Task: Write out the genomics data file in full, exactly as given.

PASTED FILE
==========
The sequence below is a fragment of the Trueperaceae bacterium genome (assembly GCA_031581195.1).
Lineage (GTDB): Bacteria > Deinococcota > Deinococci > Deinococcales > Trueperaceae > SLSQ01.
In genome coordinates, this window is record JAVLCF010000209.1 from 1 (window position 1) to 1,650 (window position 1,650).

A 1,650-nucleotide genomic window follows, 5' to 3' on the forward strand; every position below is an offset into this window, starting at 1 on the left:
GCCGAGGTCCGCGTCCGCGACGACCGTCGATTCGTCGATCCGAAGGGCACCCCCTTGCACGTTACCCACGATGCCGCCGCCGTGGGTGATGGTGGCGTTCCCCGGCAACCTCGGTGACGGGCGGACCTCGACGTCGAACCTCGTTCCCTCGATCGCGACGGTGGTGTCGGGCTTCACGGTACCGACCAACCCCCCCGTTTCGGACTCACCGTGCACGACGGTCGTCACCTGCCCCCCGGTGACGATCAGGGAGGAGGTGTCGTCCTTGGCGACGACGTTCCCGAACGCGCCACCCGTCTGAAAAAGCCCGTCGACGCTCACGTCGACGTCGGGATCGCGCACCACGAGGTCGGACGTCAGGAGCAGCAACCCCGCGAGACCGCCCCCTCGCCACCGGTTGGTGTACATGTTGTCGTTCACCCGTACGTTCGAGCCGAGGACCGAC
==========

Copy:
The sequence below is a fragment of the Trueperaceae bacterium genome (assembly GCA_031581195.1).
Lineage (GTDB): Bacteria > Deinococcota > Deinococci > Deinococcales > Trueperaceae > SLSQ01.
In genome coordinates, this window is record JAVLCF010000209.1 from 1 (window position 1) to 1,650 (window position 1,650).

A 1,650-nucleotide genomic window follows, 5' to 3' on the forward strand; every position below is an offset into this window, starting at 1 on the left:
GCCGAGGTCCGCGTCCGCGACGACCGTCGATTCGTCGATCCGAAGGGCACCCCCTTGCACGTTACCCACGATGCCGCCGCCGTGGGTGATGGTGGCGTTCCCCGGCAACCTCGGTGACGGGCGGACCTCGACGTCGAACCTCGTTCCCTCGATCGCGACGGTGGTGTCGGGCTTCACGGTACCGACCAACCCCCCCGTTTCGGACTCACCGTGCACGACGGTCGTCACCTGCCCCCCGGTGACGATCAGGGAGGAGGTGTCGTCCTTGGCGACGACGTTCCCGAACGCGCCACCCGTCTGAAAAAGCCCGTCGACGCTCACGTCGACGTCGGGATCGCGCACCACGAGGTCGGACGTCAGGAGCAGCAACCCCGCGAGACCGCCCCCTCGCCACCGGTTGGTGTACATGTTGTCGTTCACCCGTACGTTCGAGCCGAGGACCGAC